Winning the Race

winning_the_race

Winning the Race

Have you ever watched a track meet? During these competitions there are tons of athletes who compete in their various events. And because there are so many different events, there’s something there for everyone. The field part of “track and field” is made up of people like shot putters, javelin throwers, discus throwers, pole vaulters, long jumpers, triple jumpers, and high jumpers. Basically any event that doesn’t take place on the actual track is included in the field component. Then you also have those competitors who actually race on the track. The sprinters run the 100 meters, 200 meters, and the 400 meters. The middle distance runners go from 800 meters to a mile (1600 meters). The hurdlers run various distances, but they have to jump over hurdles that are in their path. And then the long distance runners do all of the running that is above one mile.

The distance events may not be as exciting to watch as a fast-paced 100 meter dash, but they’re still pretty impressive. The fact that these individuals are able to run for miles and miles at a steady pace is incredible. And it’s not just that they keep that pace, it’s that they’re able to do it in record times. I can run 10,000 meters, which is just over 6 miles, but there’s no way I could do that in 29 minutes 17 seconds and 45 milliseconds, which is the women’s world record. I couldn’t even do that in my dreams!

These distance runners have to work hard, and do special training to be able to run a race like that in that amount of time. If they trained like sprinters they would never make it to the end. Running at full speed for short periods of times, works for athletes doing distances of 400 meters or less, but it’s not very practical for anyone else. They would tire out pretty quickly if they started off their race by sprinting. They might last a full lap before they would have to take a while to recover and go back at it again. And this stop and go recovery would end up giving them a much slower time than if they had decided to pace themselves. So in this instance going slow and steady does win the race, and the same thing can go for your life too.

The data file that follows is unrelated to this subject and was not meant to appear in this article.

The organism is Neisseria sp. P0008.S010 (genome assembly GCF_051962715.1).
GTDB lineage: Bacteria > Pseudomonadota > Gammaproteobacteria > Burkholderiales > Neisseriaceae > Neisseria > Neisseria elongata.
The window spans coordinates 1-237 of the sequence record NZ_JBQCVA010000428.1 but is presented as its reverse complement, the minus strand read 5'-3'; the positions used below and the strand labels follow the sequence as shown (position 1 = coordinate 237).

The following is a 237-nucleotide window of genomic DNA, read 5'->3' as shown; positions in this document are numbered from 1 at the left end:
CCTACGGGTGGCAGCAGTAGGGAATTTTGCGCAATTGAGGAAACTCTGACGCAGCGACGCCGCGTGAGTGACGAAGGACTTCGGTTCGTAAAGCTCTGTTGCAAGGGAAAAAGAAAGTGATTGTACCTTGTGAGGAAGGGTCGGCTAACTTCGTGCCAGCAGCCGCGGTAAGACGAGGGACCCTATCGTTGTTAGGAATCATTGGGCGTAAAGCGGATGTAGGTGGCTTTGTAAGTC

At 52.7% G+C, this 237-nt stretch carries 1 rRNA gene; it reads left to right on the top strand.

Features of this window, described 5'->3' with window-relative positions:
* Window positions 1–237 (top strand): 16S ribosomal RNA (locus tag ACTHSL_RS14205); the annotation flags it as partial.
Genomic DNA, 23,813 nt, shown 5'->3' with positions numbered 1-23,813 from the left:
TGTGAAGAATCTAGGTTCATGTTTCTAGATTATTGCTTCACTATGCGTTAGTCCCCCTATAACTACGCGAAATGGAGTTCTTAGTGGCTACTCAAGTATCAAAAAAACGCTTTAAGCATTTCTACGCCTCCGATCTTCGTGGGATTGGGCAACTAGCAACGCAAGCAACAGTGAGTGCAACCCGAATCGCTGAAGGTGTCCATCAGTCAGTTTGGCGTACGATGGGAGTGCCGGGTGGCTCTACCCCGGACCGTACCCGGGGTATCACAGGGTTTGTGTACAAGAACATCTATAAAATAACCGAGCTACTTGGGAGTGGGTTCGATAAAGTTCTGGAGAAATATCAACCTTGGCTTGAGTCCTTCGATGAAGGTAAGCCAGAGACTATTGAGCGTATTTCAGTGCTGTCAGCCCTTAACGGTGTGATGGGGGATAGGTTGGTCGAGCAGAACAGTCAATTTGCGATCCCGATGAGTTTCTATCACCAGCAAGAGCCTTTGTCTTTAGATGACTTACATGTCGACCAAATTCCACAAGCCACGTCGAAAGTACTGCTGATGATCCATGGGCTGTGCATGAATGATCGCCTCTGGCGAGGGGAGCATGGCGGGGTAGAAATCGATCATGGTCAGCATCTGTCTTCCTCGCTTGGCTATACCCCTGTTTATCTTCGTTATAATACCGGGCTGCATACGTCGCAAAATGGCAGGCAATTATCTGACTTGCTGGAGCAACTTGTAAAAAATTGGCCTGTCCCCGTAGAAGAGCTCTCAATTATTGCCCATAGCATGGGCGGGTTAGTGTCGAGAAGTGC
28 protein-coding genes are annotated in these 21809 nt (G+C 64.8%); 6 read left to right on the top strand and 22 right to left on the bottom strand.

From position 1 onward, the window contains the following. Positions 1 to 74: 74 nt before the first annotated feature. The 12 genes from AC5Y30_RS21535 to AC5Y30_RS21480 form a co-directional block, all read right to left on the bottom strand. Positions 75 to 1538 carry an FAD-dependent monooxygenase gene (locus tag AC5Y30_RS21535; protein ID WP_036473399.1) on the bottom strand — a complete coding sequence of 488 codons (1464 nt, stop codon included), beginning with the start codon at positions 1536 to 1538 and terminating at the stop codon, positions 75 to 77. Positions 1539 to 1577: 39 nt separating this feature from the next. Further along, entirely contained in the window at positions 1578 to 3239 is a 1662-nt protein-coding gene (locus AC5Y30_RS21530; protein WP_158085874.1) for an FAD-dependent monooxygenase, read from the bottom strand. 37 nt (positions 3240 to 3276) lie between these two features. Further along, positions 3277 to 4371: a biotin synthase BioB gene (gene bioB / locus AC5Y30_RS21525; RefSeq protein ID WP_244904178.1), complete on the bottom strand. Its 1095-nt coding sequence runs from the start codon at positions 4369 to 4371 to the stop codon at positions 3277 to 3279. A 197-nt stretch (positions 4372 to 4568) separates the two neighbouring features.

Sometimes you may see everyone else sprinting around you, but that doesn’t mean that they’re necessarily going to make it to the finish line. Just because you’re working hard doesn’t necessarily mean that you’re also making smart decisions. If you’re going at a pace that works for you, that’s all that matters. When the tortoise and the hare raced, the hare might have been the faster one, but the tortoise was the one who ended up winning. He went at a pace that worked for him. He didn’t concern himself with how fast his competitor was going. Instead, he focused on himself and on what he had to do to finish his race. And when he won in the end, the hare realized that it was possible, to win if you just slow down. And that goes for you as well.

Positive thinker, stop being so concerned about being the fastest one on the track. It doesn’t matter how you start, it just matters that you’re the one who ends up becoming a winner. And wining in this case might not be being the first one to reach a goal the fastest. It might mean that you were able to learn the most along the way or that you had the most fun because, let’s face it, a lot of people are so wrapped up with getting to the end that they fail to fully experience the journey, and that can be winning in and of itself. Or it could mean that you were able to reach the end without burning yourself out. So many times people are so worried about reaching the end the quickest that they burn out not too long after getting there, but if you take the time to slow down then you can keep on reaping the benefits of that slow and steady pace for years to come.

So be the tortoise, not the hare. And be the distance runner, not the sprinter. Take your time, so that you can be the one who wins the race.